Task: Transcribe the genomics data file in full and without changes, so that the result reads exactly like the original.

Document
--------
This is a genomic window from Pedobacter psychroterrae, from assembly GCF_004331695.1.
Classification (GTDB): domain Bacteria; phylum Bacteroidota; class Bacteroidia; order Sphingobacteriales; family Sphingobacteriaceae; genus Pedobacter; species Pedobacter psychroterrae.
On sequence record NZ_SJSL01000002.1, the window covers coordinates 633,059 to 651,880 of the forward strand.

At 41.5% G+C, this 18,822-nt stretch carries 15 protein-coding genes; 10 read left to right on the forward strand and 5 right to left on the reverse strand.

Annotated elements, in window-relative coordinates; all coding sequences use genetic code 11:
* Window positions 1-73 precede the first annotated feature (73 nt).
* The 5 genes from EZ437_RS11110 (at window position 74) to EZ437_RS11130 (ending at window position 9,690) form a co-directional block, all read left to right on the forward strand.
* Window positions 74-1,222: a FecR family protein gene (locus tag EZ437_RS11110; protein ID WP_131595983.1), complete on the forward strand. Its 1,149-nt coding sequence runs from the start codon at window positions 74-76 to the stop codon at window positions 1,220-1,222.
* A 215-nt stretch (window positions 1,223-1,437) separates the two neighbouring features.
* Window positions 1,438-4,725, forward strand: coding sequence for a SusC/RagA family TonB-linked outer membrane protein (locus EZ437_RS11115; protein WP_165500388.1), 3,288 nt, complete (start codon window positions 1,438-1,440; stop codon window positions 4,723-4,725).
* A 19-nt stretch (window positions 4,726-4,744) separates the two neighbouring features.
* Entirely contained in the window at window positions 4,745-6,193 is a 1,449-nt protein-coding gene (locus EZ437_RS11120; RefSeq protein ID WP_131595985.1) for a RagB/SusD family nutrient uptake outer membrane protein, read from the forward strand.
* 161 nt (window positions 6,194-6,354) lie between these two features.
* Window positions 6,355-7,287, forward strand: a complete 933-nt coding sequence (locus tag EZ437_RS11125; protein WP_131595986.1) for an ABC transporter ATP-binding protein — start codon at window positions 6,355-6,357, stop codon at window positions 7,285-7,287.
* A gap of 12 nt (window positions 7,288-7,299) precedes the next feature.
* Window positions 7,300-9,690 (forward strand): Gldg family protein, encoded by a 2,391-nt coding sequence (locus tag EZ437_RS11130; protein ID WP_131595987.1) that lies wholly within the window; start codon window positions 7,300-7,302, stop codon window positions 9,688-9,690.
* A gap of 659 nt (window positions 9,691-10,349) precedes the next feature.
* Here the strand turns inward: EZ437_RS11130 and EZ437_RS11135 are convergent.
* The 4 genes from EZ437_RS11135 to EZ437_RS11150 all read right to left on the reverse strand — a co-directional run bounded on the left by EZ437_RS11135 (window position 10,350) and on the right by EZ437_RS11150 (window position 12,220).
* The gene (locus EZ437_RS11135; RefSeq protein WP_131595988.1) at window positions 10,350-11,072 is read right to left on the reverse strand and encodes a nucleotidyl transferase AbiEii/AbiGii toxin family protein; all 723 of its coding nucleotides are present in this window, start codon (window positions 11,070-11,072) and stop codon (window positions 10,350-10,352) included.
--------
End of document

This is a genomic window from Pedobacter psychroterrae, from assembly GCF_004331695.1.
Classification (GTDB): domain Bacteria; phylum Bacteroidota; class Bacteroidia; order Sphingobacteriales; family Sphingobacteriaceae; genus Pedobacter; species Pedobacter psychroterrae.
On sequence record NZ_SJSL01000002.1, the window covers coordinates 633,059 to 651,880 of the forward strand.

At 41.5% G+C, this 18,822-nt stretch carries 15 protein-coding genes; 10 read left to right on the forward strand and 5 right to left on the reverse strand.

Annotated elements, in window-relative coordinates; all coding sequences use genetic code 11:
* Window positions 1-73 precede the first annotated feature (73 nt).
* The 5 genes from EZ437_RS11110 (at window position 74) to EZ437_RS11130 (ending at window position 9,690) form a co-directional block, all read left to right on the forward strand.
* Window positions 74-1,222: a FecR family protein gene (locus tag EZ437_RS11110; protein ID WP_131595983.1), complete on the forward strand. Its 1,149-nt coding sequence runs from the start codon at window positions 74-76 to the stop codon at window positions 1,220-1,222.
* A 215-nt stretch (window positions 1,223-1,437) separates the two neighbouring features.
* Window positions 1,438-4,725, forward strand: coding sequence for a SusC/RagA family TonB-linked outer membrane protein (locus EZ437_RS11115; protein WP_165500388.1), 3,288 nt, complete (start codon window positions 1,438-1,440; stop codon window positions 4,723-4,725).
* A 19-nt stretch (window positions 4,726-4,744) separates the two neighbouring features.
* Entirely contained in the window at window positions 4,745-6,193 is a 1,449-nt protein-coding gene (locus EZ437_RS11120; RefSeq protein ID WP_131595985.1) for a RagB/SusD family nutrient uptake outer membrane protein, read from the forward strand.
* 161 nt (window positions 6,194-6,354) lie between these two features.
* Window positions 6,355-7,287, forward strand: a complete 933-nt coding sequence (locus tag EZ437_RS11125; protein WP_131595986.1) for an ABC transporter ATP-binding protein — start codon at window positions 6,355-6,357, stop codon at window positions 7,285-7,287.
* A gap of 12 nt (window positions 7,288-7,299) precedes the next feature.
* Window positions 7,300-9,690 (forward strand): Gldg family protein, encoded by a 2,391-nt coding sequence (locus tag EZ437_RS11130; protein ID WP_131595987.1) that lies wholly within the window; start codon window positions 7,300-7,302, stop codon window positions 9,688-9,690.
* A gap of 659 nt (window positions 9,691-10,349) precedes the next feature.
* Here the strand turns inward: EZ437_RS11130 and EZ437_RS11135 are convergent.
* The 4 genes from EZ437_RS11135 to EZ437_RS11150 all read right to left on the reverse strand — a co-directional run bounded on the left by EZ437_RS11135 (window position 10,350) and on the right by EZ437_RS11150 (window position 12,220).
* The gene (locus EZ437_RS11135; RefSeq protein WP_131595988.1) at window positions 10,350-11,072 is read right to left on the reverse strand and encodes a nucleotidyl transferase AbiEii/AbiGii toxin family protein; all 723 of its coding nucleotides are present in this window, start codon (window positions 11,070-11,072) and stop codon (window positions 10,350-10,352) included.